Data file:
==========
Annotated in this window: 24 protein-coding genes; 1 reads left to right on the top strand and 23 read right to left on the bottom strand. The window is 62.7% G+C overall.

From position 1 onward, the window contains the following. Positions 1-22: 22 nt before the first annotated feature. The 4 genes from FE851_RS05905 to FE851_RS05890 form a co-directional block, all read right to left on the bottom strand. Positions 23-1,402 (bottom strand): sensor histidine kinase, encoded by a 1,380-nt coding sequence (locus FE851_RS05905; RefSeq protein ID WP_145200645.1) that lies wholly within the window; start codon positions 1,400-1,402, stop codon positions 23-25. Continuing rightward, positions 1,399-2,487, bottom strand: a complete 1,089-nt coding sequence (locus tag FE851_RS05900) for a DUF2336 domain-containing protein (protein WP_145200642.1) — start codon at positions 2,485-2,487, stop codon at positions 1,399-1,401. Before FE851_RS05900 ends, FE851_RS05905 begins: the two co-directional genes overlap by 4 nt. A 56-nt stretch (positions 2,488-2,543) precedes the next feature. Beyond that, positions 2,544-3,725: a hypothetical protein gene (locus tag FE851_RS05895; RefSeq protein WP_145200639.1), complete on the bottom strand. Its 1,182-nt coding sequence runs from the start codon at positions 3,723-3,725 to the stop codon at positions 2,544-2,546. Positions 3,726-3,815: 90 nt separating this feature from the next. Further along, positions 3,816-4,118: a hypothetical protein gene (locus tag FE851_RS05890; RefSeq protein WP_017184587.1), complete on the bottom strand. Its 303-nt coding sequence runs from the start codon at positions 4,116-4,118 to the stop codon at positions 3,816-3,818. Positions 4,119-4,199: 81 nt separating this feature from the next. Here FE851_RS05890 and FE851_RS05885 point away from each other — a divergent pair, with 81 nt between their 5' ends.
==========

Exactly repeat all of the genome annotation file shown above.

Annotated in this window: 24 protein-coding genes; 1 reads left to right on the top strand and 23 read right to left on the bottom strand. The window is 62.7% G+C overall.

From position 1 onward, the window contains the following. Positions 1-22: 22 nt before the first annotated feature. The 4 genes from FE851_RS05905 to FE851_RS05890 form a co-directional block, all read right to left on the bottom strand. Positions 23-1,402 (bottom strand): sensor histidine kinase, encoded by a 1,380-nt coding sequence (locus FE851_RS05905; RefSeq protein ID WP_145200645.1) that lies wholly within the window; start codon positions 1,400-1,402, stop codon positions 23-25. Continuing rightward, positions 1,399-2,487, bottom strand: a complete 1,089-nt coding sequence (locus tag FE851_RS05900) for a DUF2336 domain-containing protein (protein WP_145200642.1) — start codon at positions 2,485-2,487, stop codon at positions 1,399-1,401. Before FE851_RS05900 ends, FE851_RS05905 begins: the two co-directional genes overlap by 4 nt. A 56-nt stretch (positions 2,488-2,543) precedes the next feature. Beyond that, positions 2,544-3,725: a hypothetical protein gene (locus tag FE851_RS05895; RefSeq protein WP_145200639.1), complete on the bottom strand. Its 1,182-nt coding sequence runs from the start codon at positions 3,723-3,725 to the stop codon at positions 2,544-2,546. Positions 3,726-3,815: 90 nt separating this feature from the next. Further along, positions 3,816-4,118: a hypothetical protein gene (locus tag FE851_RS05890; RefSeq protein WP_017184587.1), complete on the bottom strand. Its 303-nt coding sequence runs from the start codon at positions 4,116-4,118 to the stop codon at positions 3,816-3,818. Positions 4,119-4,199: 81 nt separating this feature from the next. Here FE851_RS05890 and FE851_RS05885 point away from each other — a divergent pair, with 81 nt between their 5' ends.